8. "Same Old S**t"
Chikaramanga begins this onewith a short introduction with him speaking in English, but with a destinctive voice ashe comes with avery bouncey flow, and put emphasis on irregular parts of his words. After this start, you get a very bright track from them with lots of fresh, up-lifting sounds going on, and it gets them doing something ver representative of the whole album.
The beats in this one are much closer to the general mainstream rap of today, but it is still clearly very unique to them in the way they come up with some funky compostions to unite all music lovers. It gets them just killing it, and showing great consistency in how they maintain such a high quality of raps and rhymes, and are able to change things up with each track.
This is a very interesting one from the group, and track designed how far from the norm they are as they speak on homophobia, and relate it to the experience they (or at least Newman) has gone through in the past when it came to his relationship with his father, and how it fell apart once he found out his true sexuality. They keep the beats fresh, and don't dwell on the sadness of the issue.
11. "Let It Go"
They seems to slow things down (which would have been expected for the tune just before it) it makes you see a different side to them as they are forced to alter their ways in order to capture the feel of the production, and the way that has them on shaky jingles takes you to earlier times too. The throwbacks also come in the form of tag team flows.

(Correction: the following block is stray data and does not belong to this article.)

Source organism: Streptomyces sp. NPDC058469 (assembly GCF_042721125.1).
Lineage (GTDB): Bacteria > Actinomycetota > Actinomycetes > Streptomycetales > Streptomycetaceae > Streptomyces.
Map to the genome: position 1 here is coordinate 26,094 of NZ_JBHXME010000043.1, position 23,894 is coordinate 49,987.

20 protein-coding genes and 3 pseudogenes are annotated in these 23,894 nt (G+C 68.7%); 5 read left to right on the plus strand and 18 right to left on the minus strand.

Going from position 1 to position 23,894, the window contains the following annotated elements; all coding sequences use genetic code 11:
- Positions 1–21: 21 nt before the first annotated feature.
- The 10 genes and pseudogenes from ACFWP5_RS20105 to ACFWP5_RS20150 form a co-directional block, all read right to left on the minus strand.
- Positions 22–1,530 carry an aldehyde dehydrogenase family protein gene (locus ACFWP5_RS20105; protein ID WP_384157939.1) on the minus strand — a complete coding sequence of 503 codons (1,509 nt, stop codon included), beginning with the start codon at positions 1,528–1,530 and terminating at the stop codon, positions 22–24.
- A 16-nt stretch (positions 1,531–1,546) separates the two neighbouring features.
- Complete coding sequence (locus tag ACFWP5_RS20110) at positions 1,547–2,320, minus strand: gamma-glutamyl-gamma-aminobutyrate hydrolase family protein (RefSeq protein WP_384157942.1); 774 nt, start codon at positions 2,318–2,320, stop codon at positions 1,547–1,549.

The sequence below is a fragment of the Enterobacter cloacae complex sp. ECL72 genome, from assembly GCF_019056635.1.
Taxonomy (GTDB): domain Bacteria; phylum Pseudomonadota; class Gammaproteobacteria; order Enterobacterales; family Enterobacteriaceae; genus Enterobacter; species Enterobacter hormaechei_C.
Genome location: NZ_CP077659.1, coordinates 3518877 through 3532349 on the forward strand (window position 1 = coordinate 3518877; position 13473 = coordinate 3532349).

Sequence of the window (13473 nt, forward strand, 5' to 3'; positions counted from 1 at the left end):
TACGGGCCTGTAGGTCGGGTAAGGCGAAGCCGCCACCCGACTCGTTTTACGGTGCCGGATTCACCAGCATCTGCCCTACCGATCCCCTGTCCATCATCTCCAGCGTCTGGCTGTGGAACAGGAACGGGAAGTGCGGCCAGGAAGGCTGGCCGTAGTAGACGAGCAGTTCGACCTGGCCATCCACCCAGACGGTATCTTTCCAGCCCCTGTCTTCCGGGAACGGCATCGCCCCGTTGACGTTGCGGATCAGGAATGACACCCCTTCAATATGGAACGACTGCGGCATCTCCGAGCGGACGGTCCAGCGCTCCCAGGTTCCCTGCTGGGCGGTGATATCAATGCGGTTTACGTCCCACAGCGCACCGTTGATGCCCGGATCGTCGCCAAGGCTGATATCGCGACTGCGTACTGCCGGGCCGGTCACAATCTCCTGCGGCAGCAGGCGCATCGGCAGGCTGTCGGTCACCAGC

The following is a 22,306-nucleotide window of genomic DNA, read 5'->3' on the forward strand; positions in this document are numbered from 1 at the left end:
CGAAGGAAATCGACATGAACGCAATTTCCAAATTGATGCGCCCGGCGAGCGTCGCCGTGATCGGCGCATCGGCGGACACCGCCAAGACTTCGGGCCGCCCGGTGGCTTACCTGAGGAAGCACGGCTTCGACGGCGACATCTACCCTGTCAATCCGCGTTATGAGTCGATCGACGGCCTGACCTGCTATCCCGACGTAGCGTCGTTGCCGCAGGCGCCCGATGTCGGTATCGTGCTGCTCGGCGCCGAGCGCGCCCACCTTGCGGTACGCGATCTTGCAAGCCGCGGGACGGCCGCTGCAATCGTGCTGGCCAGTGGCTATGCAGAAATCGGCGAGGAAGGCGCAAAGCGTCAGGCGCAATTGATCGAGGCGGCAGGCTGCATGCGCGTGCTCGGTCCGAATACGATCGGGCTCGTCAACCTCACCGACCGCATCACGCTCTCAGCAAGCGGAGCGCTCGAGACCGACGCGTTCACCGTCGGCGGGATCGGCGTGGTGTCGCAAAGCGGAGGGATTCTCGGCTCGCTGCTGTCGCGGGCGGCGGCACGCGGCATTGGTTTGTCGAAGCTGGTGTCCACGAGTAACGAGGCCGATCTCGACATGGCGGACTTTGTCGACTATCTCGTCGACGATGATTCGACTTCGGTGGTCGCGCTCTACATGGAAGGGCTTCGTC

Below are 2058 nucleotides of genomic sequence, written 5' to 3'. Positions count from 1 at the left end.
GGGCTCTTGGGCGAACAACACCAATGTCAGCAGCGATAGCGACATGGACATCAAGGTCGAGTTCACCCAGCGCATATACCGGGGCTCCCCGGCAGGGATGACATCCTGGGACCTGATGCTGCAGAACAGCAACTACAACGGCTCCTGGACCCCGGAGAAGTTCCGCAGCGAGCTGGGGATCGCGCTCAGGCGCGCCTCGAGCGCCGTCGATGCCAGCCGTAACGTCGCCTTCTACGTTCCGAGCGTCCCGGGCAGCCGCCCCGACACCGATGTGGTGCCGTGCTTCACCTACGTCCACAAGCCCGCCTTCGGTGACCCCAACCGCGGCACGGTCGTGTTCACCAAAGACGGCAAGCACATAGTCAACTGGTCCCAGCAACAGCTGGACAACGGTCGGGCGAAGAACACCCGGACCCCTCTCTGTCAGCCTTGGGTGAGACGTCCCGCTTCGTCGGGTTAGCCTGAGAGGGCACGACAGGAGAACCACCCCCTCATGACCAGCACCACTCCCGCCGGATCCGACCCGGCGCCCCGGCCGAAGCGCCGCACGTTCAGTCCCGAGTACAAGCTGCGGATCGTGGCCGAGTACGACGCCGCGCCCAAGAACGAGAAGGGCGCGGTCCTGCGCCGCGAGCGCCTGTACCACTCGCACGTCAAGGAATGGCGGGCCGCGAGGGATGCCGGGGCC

12. "Do The Robot In Cyberspace"
This one has them get into a different side of their music. Although the majority of the high-quality beats which they make hint on this, they never just let go and allow themselves to do a fully-blow dance cut in order to bring out the inner B-Boys within them. They do it all on some breakbeat, and take you back to the eighties with all the throwback dance moves they call out.
13. "Speakers Funk"
To end things off, they are sure not to lower the quality to any degree as they keep things gogin, and they work off the hype of the tune which came just before it with a track which focuses on them just feeling the music, and getting right into it with their approach to the mic(rophone), and the content centering-in on the funky rhythms we encounter.
This is a killer album, and you that you have to check, I went into this blindly (having onyl heard a single tune from them) so the whoel Japanese thing tok me by surprise at first, but once you get into it, these no way that you can shun it as they take you back to the Golden Age of Hip Hop, and show that you are still able to advance things without having to put the lyrics in a lesser position.
Disc #1 Tracklisting
1 Laser Beam (Scotty's Theme)
2 Justin Case
3 Ready To Fly
4 Speakers Pop
6 Laser Ray
7 Precise Calculator
8 Same Old Shit
11 Let It Go
12 Do The Robot In Cyberspace
13 Speakers Funk